Been busy also with stuff going on. Don’t know if you seen but I been on a co2 gun kick. Shooting feral cans rapid fire. Got a m22 blow back pistol and a Python pellet pistol. Also my trusty 1077 with a Bugbuster scope. Just got my Daisy model 74 today. Haven’t even seen the box yet. Still at work. It came this afternoon. But that’s what my ball game will be this weekend. 🙂

              • Yes. I believe I have read most of your CO2 and ferel can posts GF1! My only CO2 gun is a 1911 Airsoft blowback pistol that uses dual fuel. I mostly fill mags with propane (and an occasional drop of silicone oil but of my 20 or so mags, two of them are CO2, which I use when I desire more shots between fills.

                I experienced an impulse buy of two CO2 tanks at a K-Mart that still have four years left in them. They were so cheap but now I need to find a gun to use them. I wish I could fill my little 12g CO2 cartridge 1911 mags from them. I remember seeing some kind of adapter or a similar one once. It added length to the CO2 cartridge but many I could adapt them. I tinker with all my guns, after all!

                Hmm–now I might have to buy an M-rod to work on your stock idea. 😉 I still need to find time to post links to photos of my TalonP (or maybe it’s a Talon(C)arbine now)! I’ll post them to the latest blog for all to find and see, as I noted B.B. recommends doing, in general.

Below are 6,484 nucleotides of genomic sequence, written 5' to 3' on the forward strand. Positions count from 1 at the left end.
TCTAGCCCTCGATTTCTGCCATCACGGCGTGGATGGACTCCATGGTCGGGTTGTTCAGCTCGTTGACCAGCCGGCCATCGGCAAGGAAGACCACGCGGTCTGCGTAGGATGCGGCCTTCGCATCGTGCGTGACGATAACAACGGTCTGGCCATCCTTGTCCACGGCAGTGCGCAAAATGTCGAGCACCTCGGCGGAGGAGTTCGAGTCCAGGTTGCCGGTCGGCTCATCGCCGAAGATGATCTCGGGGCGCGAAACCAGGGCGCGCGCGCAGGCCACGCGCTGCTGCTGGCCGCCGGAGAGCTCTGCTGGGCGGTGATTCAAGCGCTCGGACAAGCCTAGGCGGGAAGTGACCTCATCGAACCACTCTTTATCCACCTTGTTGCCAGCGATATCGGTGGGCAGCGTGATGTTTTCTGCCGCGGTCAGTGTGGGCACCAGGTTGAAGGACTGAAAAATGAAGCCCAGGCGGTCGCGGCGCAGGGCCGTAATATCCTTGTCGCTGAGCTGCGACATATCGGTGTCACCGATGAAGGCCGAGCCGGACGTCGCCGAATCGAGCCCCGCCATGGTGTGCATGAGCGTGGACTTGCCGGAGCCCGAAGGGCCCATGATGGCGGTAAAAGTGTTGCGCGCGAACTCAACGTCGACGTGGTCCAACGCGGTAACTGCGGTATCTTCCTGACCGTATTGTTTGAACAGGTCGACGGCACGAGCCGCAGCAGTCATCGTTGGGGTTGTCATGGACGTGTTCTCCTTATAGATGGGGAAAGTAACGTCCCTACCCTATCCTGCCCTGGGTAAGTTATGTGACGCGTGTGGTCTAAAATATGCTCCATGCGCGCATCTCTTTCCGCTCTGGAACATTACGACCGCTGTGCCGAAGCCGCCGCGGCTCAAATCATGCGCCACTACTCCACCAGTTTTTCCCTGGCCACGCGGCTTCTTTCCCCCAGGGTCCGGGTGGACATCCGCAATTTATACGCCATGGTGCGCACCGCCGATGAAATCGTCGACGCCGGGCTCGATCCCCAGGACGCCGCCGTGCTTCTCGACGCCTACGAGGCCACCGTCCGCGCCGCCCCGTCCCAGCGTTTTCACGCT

• Sure, B.B.! I intended my idea to just be a little lube for the wheels in your brain too. You or others here might very well be able to improve on my idea for evaluating scope ring alignment.

            I’d be willing to loan my Zero-Point to you for a few months just to see what you think of it for evaluating scopes, but I am worried about it getting lost in the mail. I guess UPS or FedEx might be trustworthy but I never send anything that can’t be replaced via USPS. (Leupold stopped making the Zero-Point due to both high component costs and patent issues, I think.)

            I know that Vortex Optics uses them in their shop for quick and dirty scope eval, just like I do. Mel at SniperCentral.com was also very interested in finding a Zero-Point for sale to use for his very thorough scope tests and reviews, after I described the process to him.

  6. BB,

    I have not as of yet tried out my new Webley / Hatsan Tomahawk with a scope mounted on it, but from the few test shots I have taken with it I would say it will eat wienie scopes and mounts for lunch. An uber magnum sproinger is always a good durability test for scopes and mounts, but that takes a lot of shooting which becomes a durability test of the shooter and most of those would require an adapter for these rings, again introducing another variable. Also, most of those type sproingers are extremely difficult to shoot accurately to begin with.

  7. B.B.,

    Those are some real good ideas that Ridge Runner came up with. But they are all the standard test that you would/could do anyways. Most would be very labor intensive. Plus you mentioned long range shooting. That means range time. You have that kind of time? I am at a loss for testing that would effective and at the same time be somewhat time friendly.